From introducing their first Polynesian princess to recasting Ariel with a black actress, Disney is on a roll to progress in terms of representation. However, after the studio’s disastrous remake of Mulan, it’s an understatement to say that a lot is riding on its latest movie: Raya and the Last Dragon. The 3D animated film may be their most ambitious project yet, starring its first Southeast Asian heroine, and the film featuring its first female lead of Southeast Asian descent.
Whether you’re jumping onboard the inclusivity train presented by Raya and the Last Dragon, or are a skeptic at Disney’s depiction of (several) Southeast Asian cultures by quite literally blending them together into one fantastical creation, viewers and fans can’t get enough of it. It’s a vibrant film that lets some of the unseen feel seen, while beautifully illustrating its themes of healing, unity, and diversity in one Disney-fied package.
Speaking of Southeast Asia, where in the massive region does Raya and the Last Dragon take from? Well, a lot of them. Rather than basing the entire movie off one specific country or culture, Disney worked closely with specialists of their “Southeast Asia Story Trust”, who helped to provide insight into the different cultures – from visual anthropology and botany, to choreography and architecture.
Those who can understand the Malay language will know that Raya’s name translates to “celebration”, just like how this movie looks to celebrate a strong female lead and its Southeast Asian roots. According to the film’s Malaysian-born writer, Adele Lim in an interview with IGN, Raya isn’t based off a specific hero, and instead is a symbol of the strong Southeast Asian women that she grew up with.
As for Raya’s costume, it’s heavily based on the traditional Cambodian dress, called a sampot or sompot, that’s made from a rectangular cloth that’s worn around the lower body. Raya’s final design focuses mainly on practicality and breathability, given her adventure-packed journey, rather than donning on restrictive or flamboyant garb that’s typical of animated heroines. The hat she wears is designed in a conical shape with a distinct slope, resembling the Philippine salakót. While Raya’s hair is kept simple for most of the movie, the style that she sports as a child is reminiscent of those worn by the Water Tribe natives from Avatar: The Last Airbender, which takes inspiration from the Inuit culture.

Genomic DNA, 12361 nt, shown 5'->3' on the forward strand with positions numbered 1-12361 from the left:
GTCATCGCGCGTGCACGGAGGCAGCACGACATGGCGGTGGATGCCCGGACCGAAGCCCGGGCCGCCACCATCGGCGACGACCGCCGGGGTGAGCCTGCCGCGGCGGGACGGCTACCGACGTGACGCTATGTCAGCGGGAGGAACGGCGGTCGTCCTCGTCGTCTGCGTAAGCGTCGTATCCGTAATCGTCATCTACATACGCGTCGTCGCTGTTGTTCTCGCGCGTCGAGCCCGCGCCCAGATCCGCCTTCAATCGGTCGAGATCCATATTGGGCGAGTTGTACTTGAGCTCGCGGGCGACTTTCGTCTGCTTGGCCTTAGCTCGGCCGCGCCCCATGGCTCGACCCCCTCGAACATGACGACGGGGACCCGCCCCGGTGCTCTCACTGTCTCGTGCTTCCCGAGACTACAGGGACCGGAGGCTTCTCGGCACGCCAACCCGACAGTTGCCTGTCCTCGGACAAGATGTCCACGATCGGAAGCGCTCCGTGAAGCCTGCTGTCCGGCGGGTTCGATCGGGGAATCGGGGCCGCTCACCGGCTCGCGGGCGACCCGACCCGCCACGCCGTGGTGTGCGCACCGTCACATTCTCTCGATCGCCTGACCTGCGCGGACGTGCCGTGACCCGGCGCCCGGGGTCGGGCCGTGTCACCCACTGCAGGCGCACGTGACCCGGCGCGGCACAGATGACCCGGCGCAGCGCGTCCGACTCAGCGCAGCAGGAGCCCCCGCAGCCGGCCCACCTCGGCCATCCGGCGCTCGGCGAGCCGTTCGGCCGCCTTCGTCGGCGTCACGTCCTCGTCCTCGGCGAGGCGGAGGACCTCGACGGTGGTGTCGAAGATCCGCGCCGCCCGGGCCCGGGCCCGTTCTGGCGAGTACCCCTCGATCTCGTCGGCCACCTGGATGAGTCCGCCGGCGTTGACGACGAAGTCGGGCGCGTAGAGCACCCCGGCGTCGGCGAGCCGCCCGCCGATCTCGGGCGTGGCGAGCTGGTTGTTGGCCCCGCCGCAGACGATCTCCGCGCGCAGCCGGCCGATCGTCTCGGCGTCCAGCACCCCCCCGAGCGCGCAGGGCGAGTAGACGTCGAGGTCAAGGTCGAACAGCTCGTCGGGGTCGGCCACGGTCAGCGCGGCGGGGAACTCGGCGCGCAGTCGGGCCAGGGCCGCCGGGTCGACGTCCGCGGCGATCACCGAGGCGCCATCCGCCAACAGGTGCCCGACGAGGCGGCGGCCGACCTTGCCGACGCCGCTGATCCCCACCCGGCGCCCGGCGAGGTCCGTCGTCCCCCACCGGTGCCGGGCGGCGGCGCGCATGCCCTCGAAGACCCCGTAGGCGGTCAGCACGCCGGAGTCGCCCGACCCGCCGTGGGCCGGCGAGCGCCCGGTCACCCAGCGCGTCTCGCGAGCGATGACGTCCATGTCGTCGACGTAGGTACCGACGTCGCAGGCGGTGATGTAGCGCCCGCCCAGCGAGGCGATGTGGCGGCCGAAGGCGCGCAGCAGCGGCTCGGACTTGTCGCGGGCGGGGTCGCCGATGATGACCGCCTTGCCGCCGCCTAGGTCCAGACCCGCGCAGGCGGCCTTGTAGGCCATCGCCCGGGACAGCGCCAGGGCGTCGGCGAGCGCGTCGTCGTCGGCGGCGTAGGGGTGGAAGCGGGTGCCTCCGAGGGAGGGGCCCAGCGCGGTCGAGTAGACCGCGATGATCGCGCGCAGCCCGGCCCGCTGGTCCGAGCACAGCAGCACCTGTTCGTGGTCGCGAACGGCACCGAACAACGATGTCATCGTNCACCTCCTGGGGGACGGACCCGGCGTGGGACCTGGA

Another highlight of the movie is its coherent fighting scenes – delivering worthy action in a fantasy movie while staying grounded to the laws of physics. The protagonist’s signature fighting style is a mash-up of Indonesian martial art pencak silat and Thailand’s boxing style of Muay Thai. Raya also wields the Indonesian keris, a dagger that’s distinguished by its wave-like blade. In other shots, she also uses a dual-stick weapon from Philippine martial arts called Arnis, Kali, or Eskrima.
Sisu the Dragon
Now let’s look at another star of the movie, Sisu the legendary lost dragon. Unlike the ferocious, fire-breathing beasts of Western mythology, the dragons in the movie are actually inspired by the magical dragons of Vietnamese folklore, and the design taking from the naga folklore in various Southeast Asian cultures. These dragons are seen as benevolent and colourful serpents who can slither through the skies and sea. Since the Naga are considered protectors of the water realm, it’s natural that Sisu’s design would bear a water-inspired colour palette.
Upon laying eyes on the land of Talon, one can immediately notice its similarities with the bustling yet charming floating markets and night markets that can be found in various countries across Southeast Asia such as Vietnam, Laos, and Thailand. These stalls are often densely packed together and brimming with energy, with plenty of light and movement.
Then then there’s the Tail region, a desert land which sits at the end of the Dragon River in Kumandra. Its design is comprised of winding paths and mountainous structures, reflecting the Mekong River. Other locations in Raya and the Last Dragon also pay tribute to the geometry and majesty of temples such as Angkor Wat in Cambodia.
Too much of a good thing
Raya and the Last Dragon does a pretty decent and promising job at trying to bring more diversity to mainstream media, however it still falls short when they lump all the cultures they hope to represent in one group. In a way this obscures the uniqueness of each culture, blurring the diversity and the richness of Southeast Asian communities. Especially since Disney has been criticised in the past by “simplifying” various cultures as in past movies such as Moana and Mulan – putting the animation studio in greater scrutiny by a majority PC audience.
It won’t be surprising if Raya and the Last Dragon gets compared to the widely beloved animated series – Avatar: The Last Airbender. While the latter focuses more on East Asian themes and aesthetics, it manages to beautifully capture the cultures they take inspiration from, creating a seamless blend. For example, the Water Tribes is heavily based on the Inuit people, while the Air Nomads are influenced by Tibetan and Nepalese culture, and the respective religious practices.
But should this stop you from watching and enjoying Raya and the Last Dragon? Certainly not. While it does have its own kinks, the movie will surely win its audience over with its charming cast and heartfelt story. The fact that they are slowly opening up representation of other cultures, is commendable effort on Disney’s part to be more inclusive, diverse, and exciting. Only time will tell if it will go above and beyond from here.
Photos courtesy of Disney.